No matter how discouraged I become, I have to remind myself that it is possible to continue enjoying life in spite of a pandemic. Being away from loved ones and the places we used to go can definitely take a toll on your mental health. We are not meant to be alone for months or years on end. Nonetheless, the disabled community will forever take care of each other. 


With social-distancing, we can still spend time with others- taking walks or wheelchair rides together (if you are able) is a great way to get out of the house and to invite some serotonin. Personally I am a big fan of having people over (especially outside) to sit outside six feet apart and talk and have yummy food. You can also have guests quarantine and/or take coronavirus tests before seeing you; this is a boundary I am starting to enforce because it makes me feel the safest. Phone calls and video chats with loved ones are an incredible tool as well- hearing the voice of a friend can be so healing! Texts and voice messages are what I rely on when I do not feel well enough for a call. 


When you cannot spend time with others in person, techniques like self-holding, putting your hand over your heart, deep pressure therapy, tapping acupressure points on your body, and diaphragmatic breathing can help us to reconnect with ourselves and feel less alone. These practices ease stress but they also help us learn to listen to our bodies. It is very common to cope with stress, illness, and trauma by disconnecting mentally and emotionally from our bodies. Emotions (especially if it does not feel safe to process them) can become trapped in the muscles and fascia. However, strategies like these can help us to alleviate the strain on our bodies and minds, and to manage loneliness while in quarantine.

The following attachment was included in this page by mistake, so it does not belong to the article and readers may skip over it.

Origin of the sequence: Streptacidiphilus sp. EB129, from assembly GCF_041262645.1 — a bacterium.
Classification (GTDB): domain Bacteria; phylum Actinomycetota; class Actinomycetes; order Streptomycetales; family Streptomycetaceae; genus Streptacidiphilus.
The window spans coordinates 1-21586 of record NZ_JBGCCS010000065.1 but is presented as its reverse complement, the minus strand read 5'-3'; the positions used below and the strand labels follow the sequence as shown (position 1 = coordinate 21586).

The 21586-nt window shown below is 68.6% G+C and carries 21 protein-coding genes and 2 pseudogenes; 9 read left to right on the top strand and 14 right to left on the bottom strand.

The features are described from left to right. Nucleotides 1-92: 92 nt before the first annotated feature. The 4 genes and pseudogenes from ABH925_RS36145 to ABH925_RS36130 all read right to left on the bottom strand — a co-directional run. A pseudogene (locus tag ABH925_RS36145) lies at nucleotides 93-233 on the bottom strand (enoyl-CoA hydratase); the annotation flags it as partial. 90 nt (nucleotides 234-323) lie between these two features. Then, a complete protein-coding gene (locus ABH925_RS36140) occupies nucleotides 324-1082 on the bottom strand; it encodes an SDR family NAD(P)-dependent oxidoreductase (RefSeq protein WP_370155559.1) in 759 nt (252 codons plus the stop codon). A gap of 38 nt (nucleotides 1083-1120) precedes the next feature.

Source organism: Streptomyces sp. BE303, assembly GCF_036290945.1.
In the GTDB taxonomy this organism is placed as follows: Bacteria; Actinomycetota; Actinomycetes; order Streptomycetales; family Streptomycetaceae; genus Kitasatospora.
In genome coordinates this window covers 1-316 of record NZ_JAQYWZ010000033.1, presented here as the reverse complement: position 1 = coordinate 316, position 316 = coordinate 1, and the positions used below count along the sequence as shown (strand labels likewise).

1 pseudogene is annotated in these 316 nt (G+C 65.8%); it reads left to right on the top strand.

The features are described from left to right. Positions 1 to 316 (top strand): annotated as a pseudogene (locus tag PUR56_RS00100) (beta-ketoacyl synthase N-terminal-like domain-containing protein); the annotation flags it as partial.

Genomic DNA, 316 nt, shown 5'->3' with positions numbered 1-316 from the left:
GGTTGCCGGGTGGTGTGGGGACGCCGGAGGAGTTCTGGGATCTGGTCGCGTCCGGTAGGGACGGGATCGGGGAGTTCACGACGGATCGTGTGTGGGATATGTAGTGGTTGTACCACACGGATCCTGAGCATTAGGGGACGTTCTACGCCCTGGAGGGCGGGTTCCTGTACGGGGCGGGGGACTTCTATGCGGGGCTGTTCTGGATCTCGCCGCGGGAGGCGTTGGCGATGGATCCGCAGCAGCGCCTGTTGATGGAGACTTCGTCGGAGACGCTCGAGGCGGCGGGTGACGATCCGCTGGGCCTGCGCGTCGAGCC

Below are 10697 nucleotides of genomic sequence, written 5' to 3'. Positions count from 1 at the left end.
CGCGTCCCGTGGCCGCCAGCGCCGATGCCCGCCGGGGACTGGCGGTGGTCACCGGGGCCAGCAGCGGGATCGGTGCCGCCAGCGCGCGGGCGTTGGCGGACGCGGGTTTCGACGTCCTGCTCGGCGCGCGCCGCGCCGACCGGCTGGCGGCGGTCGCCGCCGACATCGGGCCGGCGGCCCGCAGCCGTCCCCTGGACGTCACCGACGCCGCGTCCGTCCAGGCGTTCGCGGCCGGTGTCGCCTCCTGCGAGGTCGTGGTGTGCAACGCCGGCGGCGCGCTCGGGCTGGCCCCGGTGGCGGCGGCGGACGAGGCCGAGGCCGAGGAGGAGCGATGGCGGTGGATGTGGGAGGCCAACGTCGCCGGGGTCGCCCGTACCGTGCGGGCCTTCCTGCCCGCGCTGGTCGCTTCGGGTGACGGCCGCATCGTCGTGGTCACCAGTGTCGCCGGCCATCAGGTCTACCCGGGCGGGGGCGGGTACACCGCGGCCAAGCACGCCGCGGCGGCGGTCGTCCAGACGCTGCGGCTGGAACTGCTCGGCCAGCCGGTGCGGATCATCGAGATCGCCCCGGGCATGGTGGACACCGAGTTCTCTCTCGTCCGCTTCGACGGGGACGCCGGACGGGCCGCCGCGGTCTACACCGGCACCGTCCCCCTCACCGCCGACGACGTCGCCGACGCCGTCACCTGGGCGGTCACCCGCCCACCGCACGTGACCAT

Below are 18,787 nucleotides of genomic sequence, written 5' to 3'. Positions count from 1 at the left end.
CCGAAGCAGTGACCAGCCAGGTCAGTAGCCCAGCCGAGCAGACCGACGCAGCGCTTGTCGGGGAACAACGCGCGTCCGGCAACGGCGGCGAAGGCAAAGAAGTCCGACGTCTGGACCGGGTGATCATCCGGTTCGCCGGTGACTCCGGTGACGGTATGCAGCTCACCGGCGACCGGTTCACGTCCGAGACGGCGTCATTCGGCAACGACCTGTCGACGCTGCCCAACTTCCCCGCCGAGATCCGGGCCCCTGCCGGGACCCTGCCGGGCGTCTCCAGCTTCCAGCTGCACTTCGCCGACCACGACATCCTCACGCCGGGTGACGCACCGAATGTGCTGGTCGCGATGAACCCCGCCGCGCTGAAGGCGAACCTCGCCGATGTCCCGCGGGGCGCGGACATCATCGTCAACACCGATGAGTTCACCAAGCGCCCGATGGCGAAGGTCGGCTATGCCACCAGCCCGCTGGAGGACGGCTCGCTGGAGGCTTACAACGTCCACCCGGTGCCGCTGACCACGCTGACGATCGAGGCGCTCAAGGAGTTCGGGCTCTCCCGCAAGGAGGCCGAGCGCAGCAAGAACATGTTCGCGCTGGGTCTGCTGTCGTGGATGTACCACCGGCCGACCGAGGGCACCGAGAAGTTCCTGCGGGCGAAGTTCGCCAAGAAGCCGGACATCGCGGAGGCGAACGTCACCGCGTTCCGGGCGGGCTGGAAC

Other ways to avoid contracting or spreading the viruses include frequent hand washing, and wearing gloves to shop and to open doors. Gloves are vital to manual wheelchair users like myself who want to keep our hands clean outside of the house. Don't forget to wash your clothes after purchase (especially when thrift shopping) as monkeypox can be spread through contaminated fabrics and other surfaces. Disinfecting your mobility devices and other belongings after outings is another great way to cover your bases and get rid of any lingering germs.


It is not just “okay” to make ourselves a priority- it is vital to our health and survival. Your health is valuable even if it is not protected by the world around you. Harm reduction in a stubborn, unruly double pandemic is worth it- we deserve to be here and to thrive just like everyone else. Disability rights advocate Mary Fashik said it best: “After the past 18 months, the disabled/chronically ill community [has] every right to feel rage. Rage over carelessness, selfishness, and disregard for human life displayed by non-disabled folks. They also have the right to feel every other emotion, especially happiness.” We have been through a lot as a community because of the viruses. Yet amid the righteous, justified anger and frustration, we can find peace when we continue to search for it. Loving life during a pandemic is not easy for the marginalized- we cannot self-care our way out of systematic oppression. But being curious about what’s coming next is enough. Our community has survived so much and we will continue to survive!”

 

Disabled from chronic pain, endometriosis, ADHD, autism, PTSD, and long covid

Pronouns: non binary and genderqueer, uses they/she/he pronouns (used interchangeably)